Is it easier to think of it as feet, rather than brains? Let’s take flat feet as an example. A foot without arch curves on the soles is called a flat foot, and it is a common physical condition that is said to effect up to 87% of all Asians. Some require treatment such as support braces or surgery, but most don't have any inconvenience walking just by using insoles. There are even many athletes who have flat feet.
If I have flat feet, I can just wear different shoes to people who don't have flat feet. Not everyone has to wear the same type of shoes. If I have a neurodiversity, I can create an environment that suits me. If you erase the words disabled and abled, normal and abnormal, everything becomes simpler. The key is to understand the specificity of my feet and my brain and to pursue comfort to my standards.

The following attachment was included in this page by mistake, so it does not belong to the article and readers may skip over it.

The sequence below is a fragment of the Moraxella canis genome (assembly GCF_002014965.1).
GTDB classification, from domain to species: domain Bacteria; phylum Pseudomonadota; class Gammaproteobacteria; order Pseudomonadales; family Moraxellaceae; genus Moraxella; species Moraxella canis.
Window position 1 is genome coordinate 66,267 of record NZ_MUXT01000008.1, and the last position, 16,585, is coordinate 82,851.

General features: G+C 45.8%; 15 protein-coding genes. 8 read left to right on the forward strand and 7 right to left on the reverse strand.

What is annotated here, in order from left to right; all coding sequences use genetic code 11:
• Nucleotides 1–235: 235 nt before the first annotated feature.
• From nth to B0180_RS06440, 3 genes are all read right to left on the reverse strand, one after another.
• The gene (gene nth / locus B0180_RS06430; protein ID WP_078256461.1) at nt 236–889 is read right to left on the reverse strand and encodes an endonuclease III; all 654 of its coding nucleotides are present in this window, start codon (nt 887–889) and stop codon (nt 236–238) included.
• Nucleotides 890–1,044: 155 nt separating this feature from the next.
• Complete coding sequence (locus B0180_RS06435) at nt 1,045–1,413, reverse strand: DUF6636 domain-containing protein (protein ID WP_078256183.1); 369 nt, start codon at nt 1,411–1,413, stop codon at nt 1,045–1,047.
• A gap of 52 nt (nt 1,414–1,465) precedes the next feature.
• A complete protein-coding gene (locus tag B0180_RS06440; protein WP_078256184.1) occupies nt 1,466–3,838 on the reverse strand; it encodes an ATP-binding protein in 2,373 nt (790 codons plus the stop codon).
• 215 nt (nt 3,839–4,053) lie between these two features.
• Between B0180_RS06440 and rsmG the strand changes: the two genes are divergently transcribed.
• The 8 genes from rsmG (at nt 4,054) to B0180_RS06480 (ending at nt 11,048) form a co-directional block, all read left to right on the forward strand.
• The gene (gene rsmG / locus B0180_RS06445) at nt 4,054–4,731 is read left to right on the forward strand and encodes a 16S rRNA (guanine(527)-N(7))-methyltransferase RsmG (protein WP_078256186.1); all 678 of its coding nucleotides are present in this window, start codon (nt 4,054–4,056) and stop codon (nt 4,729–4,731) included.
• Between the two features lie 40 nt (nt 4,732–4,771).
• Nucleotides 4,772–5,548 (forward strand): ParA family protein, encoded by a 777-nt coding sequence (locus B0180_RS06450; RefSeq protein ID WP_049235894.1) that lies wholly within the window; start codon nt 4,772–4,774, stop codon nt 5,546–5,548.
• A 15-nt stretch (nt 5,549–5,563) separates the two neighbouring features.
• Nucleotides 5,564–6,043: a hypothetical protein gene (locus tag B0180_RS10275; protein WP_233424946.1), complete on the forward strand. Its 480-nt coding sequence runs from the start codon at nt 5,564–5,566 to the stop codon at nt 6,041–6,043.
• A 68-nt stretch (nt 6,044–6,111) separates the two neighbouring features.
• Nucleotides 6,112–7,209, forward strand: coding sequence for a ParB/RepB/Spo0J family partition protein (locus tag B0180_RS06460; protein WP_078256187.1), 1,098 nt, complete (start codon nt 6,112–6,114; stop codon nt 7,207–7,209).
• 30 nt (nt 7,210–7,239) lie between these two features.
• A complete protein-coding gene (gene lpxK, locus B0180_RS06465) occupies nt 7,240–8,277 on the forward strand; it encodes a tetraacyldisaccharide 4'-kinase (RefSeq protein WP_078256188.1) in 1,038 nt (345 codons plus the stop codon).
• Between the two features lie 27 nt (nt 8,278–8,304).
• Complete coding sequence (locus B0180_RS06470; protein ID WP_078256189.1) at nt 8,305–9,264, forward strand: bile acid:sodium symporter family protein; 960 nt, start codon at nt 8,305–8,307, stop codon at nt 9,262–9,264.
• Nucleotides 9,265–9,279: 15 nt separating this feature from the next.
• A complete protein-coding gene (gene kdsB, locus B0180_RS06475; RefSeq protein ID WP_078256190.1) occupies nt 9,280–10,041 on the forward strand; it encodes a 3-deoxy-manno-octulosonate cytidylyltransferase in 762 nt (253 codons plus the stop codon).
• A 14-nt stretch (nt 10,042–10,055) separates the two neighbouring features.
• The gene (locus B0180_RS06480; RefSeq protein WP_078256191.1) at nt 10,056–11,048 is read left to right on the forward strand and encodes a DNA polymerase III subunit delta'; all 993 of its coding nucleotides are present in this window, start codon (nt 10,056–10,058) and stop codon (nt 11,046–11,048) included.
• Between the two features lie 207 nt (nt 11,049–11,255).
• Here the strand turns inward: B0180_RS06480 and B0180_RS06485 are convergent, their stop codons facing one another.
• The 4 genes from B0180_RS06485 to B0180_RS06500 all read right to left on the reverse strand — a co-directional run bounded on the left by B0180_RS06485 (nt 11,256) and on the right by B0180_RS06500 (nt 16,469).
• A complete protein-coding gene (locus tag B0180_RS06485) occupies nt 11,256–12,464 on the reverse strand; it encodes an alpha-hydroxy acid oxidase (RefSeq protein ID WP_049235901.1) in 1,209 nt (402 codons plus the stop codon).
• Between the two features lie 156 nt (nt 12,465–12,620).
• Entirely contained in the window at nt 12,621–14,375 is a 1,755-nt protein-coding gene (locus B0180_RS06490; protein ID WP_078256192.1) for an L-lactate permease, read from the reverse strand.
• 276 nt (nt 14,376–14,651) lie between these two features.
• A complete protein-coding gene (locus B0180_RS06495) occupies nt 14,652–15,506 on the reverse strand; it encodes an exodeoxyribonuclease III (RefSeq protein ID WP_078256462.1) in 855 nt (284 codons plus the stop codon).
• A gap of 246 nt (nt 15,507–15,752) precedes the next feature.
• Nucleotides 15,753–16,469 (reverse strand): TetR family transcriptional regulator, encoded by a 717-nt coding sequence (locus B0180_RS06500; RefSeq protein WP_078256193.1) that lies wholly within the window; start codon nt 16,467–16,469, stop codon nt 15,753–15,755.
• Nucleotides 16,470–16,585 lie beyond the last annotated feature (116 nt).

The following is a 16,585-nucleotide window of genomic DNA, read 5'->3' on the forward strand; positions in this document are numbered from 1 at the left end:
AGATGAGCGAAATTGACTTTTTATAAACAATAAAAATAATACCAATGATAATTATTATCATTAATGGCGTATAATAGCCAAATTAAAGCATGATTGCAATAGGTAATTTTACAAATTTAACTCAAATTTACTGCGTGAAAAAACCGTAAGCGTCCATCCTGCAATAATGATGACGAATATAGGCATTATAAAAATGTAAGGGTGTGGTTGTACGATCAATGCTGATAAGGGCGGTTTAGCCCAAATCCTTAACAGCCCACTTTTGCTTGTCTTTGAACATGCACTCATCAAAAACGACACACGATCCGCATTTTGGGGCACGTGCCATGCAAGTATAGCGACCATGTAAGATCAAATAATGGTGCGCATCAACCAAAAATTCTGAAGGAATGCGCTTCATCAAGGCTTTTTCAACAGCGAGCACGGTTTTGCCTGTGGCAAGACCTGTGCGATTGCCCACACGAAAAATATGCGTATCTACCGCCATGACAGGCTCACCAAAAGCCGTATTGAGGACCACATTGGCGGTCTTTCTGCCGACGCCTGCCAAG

Why Women are Diagnosed Late
Women often find out very late that they have ADHD or autism. Especially the smarter they are.
Let me introduce the story of Jenara Nerenberg. After graduating from UC Berkeley and Harvard, she worked as an Asia correspondent for CNN and built a successful career as a journalist. She states that while she has lived a life that may seem perfect in the standards of our world, she herself has felt confused and failed over and over again. Things that were easy for others to do; laundry, grocery shopping and making friends, felt so hard for her and her self-esteem was collapsing. She went to a doctor, but was told she was just a little more sensitive than others, and should try to take it easy.
It was not the hospital that saved her, but meeting with other women similar to her. While interviewing successful women, she felt that there were other, similar stories behind their amazing lives that no one could guess just by looking at them. Finally, after a long investigation, she accurately diagnosed her problems and found peace of mind. Jenara Nerenberg has autism and ADHD.